Teachers’ Mental Health

Betsy Lakew, Staff Writer

Teachers’ stress and worry have soared throughout the pandemic. While their confidence has plummeted; creating a dynamic mix that could burn them out and compel them to resign. Deb Robinson, a researcher at Miami University, says it’s more important than ever for districts to support their teachers’ mental health by paying attention to it.


Before the pandemic, districts were already devoting more attention to teachers’ mental and emotional health; including, mindfulness, yoga, exercise, and a good diet. COVID-19, on the other hand, has generated a mental and emotional firestorm throughout all professions, including education.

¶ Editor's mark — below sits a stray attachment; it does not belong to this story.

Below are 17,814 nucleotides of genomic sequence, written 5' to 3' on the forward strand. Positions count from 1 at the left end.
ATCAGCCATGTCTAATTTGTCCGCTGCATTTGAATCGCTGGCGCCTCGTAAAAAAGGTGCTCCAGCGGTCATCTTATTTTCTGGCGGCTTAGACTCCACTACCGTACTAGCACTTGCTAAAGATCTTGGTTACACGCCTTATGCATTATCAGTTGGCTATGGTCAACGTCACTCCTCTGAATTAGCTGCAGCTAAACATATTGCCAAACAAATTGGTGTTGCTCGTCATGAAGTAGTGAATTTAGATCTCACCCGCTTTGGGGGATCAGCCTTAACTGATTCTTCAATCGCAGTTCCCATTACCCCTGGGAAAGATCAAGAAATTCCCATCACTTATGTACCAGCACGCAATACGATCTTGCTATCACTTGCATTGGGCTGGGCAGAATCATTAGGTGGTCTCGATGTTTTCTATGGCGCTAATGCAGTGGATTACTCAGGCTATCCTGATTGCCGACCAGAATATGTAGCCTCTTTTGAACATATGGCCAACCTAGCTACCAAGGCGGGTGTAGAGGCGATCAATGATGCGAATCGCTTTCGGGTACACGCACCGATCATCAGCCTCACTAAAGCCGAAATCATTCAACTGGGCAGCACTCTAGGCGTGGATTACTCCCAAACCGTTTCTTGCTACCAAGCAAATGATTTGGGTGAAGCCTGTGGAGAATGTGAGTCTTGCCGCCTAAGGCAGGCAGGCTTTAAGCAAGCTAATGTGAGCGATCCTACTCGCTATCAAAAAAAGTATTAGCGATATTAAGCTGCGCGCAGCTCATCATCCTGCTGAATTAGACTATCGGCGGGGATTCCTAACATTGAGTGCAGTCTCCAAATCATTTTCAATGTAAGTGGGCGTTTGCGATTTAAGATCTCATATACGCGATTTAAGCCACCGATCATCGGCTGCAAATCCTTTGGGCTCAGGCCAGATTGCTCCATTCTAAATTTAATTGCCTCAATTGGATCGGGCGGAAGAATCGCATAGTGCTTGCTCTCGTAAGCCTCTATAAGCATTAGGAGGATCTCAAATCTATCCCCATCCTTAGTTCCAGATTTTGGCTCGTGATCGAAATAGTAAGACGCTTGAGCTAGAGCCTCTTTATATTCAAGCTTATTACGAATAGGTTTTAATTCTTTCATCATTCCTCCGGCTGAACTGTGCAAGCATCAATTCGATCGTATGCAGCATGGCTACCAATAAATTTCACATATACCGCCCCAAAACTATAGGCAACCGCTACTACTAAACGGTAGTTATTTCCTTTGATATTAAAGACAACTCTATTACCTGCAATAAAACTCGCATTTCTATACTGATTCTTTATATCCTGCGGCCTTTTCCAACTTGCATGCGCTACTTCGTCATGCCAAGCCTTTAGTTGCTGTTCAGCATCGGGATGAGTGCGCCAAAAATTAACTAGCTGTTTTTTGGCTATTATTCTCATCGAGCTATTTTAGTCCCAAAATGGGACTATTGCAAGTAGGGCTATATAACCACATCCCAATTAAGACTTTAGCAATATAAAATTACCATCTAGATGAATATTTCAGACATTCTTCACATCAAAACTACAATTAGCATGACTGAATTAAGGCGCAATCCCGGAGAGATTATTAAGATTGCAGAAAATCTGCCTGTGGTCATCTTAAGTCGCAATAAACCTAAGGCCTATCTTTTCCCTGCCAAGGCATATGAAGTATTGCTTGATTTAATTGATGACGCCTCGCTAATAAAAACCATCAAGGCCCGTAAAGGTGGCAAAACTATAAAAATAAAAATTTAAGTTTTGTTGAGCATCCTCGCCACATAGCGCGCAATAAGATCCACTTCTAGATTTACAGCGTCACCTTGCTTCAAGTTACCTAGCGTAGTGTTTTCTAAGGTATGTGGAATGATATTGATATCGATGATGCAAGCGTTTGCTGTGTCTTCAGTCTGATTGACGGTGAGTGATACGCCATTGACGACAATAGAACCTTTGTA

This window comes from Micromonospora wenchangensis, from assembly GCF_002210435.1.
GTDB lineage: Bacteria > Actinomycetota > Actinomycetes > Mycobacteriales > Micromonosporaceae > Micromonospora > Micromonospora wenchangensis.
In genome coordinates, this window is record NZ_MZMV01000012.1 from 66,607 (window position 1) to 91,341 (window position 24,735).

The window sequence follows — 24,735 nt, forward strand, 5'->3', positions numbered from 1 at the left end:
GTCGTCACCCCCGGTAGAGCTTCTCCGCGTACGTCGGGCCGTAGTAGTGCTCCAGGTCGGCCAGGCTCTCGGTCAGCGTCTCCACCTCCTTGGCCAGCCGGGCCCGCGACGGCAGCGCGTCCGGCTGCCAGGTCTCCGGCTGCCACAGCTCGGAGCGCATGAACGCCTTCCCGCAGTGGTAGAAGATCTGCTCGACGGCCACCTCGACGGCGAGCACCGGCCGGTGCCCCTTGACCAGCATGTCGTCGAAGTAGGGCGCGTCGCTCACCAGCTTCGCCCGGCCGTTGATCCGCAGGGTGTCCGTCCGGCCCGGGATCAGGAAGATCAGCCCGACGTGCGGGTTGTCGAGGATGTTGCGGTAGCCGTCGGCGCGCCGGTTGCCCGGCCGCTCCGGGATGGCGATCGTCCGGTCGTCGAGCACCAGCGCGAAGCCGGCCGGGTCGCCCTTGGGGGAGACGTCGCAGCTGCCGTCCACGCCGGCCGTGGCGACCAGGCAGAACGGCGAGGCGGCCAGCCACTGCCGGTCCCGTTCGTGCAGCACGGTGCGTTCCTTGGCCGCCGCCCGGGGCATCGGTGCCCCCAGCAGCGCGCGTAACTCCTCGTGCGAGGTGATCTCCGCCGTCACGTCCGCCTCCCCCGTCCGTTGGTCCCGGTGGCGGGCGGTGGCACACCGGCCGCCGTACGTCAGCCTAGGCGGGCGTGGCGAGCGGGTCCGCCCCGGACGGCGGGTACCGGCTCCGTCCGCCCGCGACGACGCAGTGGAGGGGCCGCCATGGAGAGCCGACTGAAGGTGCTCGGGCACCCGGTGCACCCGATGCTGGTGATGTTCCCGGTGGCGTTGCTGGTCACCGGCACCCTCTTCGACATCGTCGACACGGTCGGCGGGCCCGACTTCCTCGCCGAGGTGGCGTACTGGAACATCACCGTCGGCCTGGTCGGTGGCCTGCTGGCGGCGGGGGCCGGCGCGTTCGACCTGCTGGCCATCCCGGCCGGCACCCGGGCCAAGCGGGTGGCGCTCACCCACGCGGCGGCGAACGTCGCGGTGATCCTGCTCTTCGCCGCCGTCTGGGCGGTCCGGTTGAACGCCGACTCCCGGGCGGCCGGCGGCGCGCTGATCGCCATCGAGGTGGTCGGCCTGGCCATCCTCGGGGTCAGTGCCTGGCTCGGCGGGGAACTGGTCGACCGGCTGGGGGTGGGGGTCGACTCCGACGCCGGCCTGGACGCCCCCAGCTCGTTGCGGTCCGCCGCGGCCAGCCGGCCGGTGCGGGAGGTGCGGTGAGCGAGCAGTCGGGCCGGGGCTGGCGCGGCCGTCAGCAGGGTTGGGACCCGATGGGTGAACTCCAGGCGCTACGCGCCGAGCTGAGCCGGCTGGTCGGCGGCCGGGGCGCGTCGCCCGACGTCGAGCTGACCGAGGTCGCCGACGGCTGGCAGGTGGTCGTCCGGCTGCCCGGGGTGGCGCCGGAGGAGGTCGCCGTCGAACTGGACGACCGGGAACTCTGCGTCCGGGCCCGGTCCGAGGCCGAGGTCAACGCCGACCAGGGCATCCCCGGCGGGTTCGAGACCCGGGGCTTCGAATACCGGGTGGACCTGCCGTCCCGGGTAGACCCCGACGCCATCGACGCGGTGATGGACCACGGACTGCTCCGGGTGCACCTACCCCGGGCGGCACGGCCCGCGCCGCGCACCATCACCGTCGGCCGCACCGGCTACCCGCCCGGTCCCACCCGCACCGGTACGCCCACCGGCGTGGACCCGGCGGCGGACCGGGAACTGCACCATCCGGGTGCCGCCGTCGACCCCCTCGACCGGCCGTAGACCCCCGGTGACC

Teachers are experiencing a similar mental health crisis as students recover from the pandemic, but they have little help. According to a recent survey performed by Miami University in Ohio, nearly two-thirds of teachers are concerned about emotional tiredness, and three out of five are concerned about worry.


In conclusion, despite the low pay and lack of mental health attention teachers face, they still show up and support students in any way they can. Ways to help other teachers could be as simple as saying, “how are you doing?” this can really help a fellow teacher feel supported.